If you’re stuck on what questions to ask in your surveys, the folks at have you covered. They know what to ask your customers to get actionable conclusions. 

Remember, always keep the questions relevant to the customer’s goal. This improves engagement and leads to better results. 

2. Customer Satisfaction Score (CSAT)

The Customer Satisfaction Score measures how satisfied customers are with your products and services. It measures how customers feel in the moment. CSAT is one of the most common ways businesses measure customer satisfaction. 

You use a number scale. Businesses typically choose to use a scale of:

  • 1-3
  • 1-5
  • 1-10

Customers use the scale to indicate how satisfied they are with your service. The lowest number means highly unsatisfied. The highest number means highly satisfied.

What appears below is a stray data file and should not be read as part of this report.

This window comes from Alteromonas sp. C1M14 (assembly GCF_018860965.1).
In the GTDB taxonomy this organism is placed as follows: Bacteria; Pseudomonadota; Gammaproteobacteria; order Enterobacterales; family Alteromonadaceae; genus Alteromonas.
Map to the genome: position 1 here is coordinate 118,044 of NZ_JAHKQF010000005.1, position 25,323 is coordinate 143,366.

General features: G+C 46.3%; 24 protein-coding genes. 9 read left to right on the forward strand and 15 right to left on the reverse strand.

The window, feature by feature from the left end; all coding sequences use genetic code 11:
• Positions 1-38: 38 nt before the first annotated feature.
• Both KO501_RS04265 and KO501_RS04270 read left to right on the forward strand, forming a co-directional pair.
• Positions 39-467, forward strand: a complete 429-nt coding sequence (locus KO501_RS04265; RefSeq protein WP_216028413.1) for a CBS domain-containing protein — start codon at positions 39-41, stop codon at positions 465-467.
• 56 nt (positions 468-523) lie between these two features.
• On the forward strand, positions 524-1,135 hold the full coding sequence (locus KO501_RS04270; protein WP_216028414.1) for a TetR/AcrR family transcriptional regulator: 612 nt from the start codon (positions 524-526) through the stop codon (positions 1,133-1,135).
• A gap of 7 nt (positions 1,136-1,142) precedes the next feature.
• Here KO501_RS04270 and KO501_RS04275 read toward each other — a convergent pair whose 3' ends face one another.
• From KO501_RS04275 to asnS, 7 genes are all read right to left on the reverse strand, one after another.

To get your average score, you add up all the responses and divide the amount by the total number of respondents. 

The CSAT metric is direct, but it doesn’t always lead to accurate results because it’s based on emotion. For example, if the customer feels indifferent, their response may be vague. Using a simpler scale is more robust to consumer differences and better at capturing service quality.

However, this CSAT score is rudimentary at best.

3. Customer Effort Score (CES)

The Customer Effort Score is a customer-centric approach for understanding quality and customer loyalty.